So, at least for now, my money's on Mitt. I just don't think Pawlenty has the chops to break out from the pack. (And even if he does -- let's see how he holds up under that microscope.) Nor do I see any of the other likely Romney rivals winning, for the reasons Chait describes. Now, if Chris Christie were to change his mind ...


TOPICS: Massachusetts; Issues; Parties; Polls; State and Local
KEYWORDS: 2012; backstabberromney; cheaterromney; freepressforpalin; gomermcromneylenty; miltromney; miltthemagicrino; nevertrustromney; obama; palin; poorsportromney; rinoromney; rinos; romney; romney4iag; romney4obamacare; romney4tarp; romneycare; sarahpalin; soreloserromney; themostrinoromney
Then there'll be a serious conservative third party campaign.
1 posted on 03/08/2011 8:04:13 PM PST by 2ndDivisionVet
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To: 2ndDivisionVet
RINOBOYS
2 posted on 03/08/2011 8:06:44 PM PST by FrankR (The Evil Are Powerless If The Good Are Unafraid! - R. Reagan)
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To: 2ndDivisionVet

I think there are some people who hope to make a profit by having Mitt run and spending tons of money. Imagine getting 5% of what Mitt will spend, especially if he thinks he’s tanking?

So win or lose they win, or at least certain bank accounts do.


3 posted on 03/08/2011 8:08:55 PM PST by DBrow
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To: 2ndDivisionVet

yeah, but if it’s proven that his father was born in Mexico he’ll never make it. this has been kept up wraps for quite a while .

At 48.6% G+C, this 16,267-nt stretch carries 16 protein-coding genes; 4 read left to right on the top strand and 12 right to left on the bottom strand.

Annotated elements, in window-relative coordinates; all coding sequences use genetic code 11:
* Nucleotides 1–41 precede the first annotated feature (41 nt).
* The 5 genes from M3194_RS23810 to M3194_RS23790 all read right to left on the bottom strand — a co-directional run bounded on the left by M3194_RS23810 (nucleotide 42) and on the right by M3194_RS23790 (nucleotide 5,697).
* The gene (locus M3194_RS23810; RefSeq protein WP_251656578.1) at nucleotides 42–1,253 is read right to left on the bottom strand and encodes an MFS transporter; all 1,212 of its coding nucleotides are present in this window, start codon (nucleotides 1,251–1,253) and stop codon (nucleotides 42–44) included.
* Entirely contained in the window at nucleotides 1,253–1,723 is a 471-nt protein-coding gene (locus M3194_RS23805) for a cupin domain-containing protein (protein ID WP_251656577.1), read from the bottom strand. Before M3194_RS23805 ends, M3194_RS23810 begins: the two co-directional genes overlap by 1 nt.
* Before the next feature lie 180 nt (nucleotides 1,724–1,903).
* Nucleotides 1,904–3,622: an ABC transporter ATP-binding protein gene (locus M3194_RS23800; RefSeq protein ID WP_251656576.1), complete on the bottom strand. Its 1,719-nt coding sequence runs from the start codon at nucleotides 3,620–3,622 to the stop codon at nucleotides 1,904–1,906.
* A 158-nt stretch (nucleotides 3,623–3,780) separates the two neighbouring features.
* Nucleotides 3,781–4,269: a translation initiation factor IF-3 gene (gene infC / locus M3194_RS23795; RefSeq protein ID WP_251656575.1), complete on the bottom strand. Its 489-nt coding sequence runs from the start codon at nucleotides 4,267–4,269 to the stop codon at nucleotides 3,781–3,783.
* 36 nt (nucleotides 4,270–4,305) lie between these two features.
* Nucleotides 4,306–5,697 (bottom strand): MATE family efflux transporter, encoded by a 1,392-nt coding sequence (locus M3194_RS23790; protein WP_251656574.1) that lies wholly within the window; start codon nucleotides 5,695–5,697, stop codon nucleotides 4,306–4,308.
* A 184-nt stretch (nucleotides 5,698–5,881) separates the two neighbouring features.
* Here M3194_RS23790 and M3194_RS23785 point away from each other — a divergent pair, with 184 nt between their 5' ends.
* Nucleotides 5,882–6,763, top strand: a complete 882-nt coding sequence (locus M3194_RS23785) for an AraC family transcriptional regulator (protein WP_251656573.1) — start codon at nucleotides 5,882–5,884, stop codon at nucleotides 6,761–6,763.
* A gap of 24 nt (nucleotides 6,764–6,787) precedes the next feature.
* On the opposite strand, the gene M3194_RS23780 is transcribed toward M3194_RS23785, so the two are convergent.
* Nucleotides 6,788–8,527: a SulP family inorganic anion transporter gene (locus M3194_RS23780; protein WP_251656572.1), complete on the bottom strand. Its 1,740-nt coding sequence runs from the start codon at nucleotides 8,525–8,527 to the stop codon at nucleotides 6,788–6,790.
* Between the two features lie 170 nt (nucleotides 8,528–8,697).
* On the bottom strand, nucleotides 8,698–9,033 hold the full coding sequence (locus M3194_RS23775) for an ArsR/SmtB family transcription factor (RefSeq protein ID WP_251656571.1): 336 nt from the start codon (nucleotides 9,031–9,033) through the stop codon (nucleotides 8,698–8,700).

4 posted on 03/08/2011 8:13:12 PM PST by MissDairyGoodnessVT (I am keeping the faith, I have not finished my course and I am fighting for the good)
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To: 2ndDivisionVet

I voted for Romney in the last Republican Presidential primary. He dropped out the next day. I won’t be voting for him again in the primary OR the general election. He pissed me off! If the Mama Grizzly Party doesn’t field a candidate, I’ll just write in Palin and Bachmann.


5 posted on 03/08/2011 8:16:52 PM PST by FlingWingFlyer (Just say NO to union greed!)
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To: MissDairyGoodnessVT

This guy Romney couldn’t compete with McCain so he quit. Obama beat McLame like a cheap toy. Romney is two things a mini statist and a quitter. He would doom the the country to 4 more years of Obama cause he couldn’t even carry his own so called base. I sure as hell wouldn’t vote for him. I say if your gonna get a commie anyway go for the real thing.


6 posted on 03/08/2011 8:18:18 PM PST by Breto (never accept the premise)
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To: 2ndDivisionVet

This article is all over the place. The bottom line is that Romney is disliked by the base on Romneycare alone. There is no way around that issue since it is Obummers Achilles heel.


7 posted on 03/08/2011 8:18:39 PM PST by Lazlo in PA (Now living in a newly minted Red State.)
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To: DBrow
Good point.

You can think of it as a private sector stimulus bill for unemployed political consultants.

8 posted on 03/08/2011 8:21:02 PM PST by OddLane
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To: 2ndDivisionVet
Isn't that precious?

The ruling class thinks they're still in charge!

9 posted on 03/08/2011 8:21:37 PM PST by E. Pluribus Unum ("If they bring a knife to the fight, we bring a gun." -- Barry Soetoro, June 11, 2008)
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To: FlingWingFlyer
I did too, but only because the alternative was McCain.

Thankfully, I had a severe hernia on Election Day, so I didn't have to make the horrible choice of whom to vote for in the general election.

10 posted on 03/08/2011 8:23:39 PM PST by OddLane
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To: Breto

“Trump” would be better than Romney!
Romney’s going to do what ever the heirachy of his church tells him to do...they have a political/monetary/control agenda ..and religiously as wacky as the Islamic goons.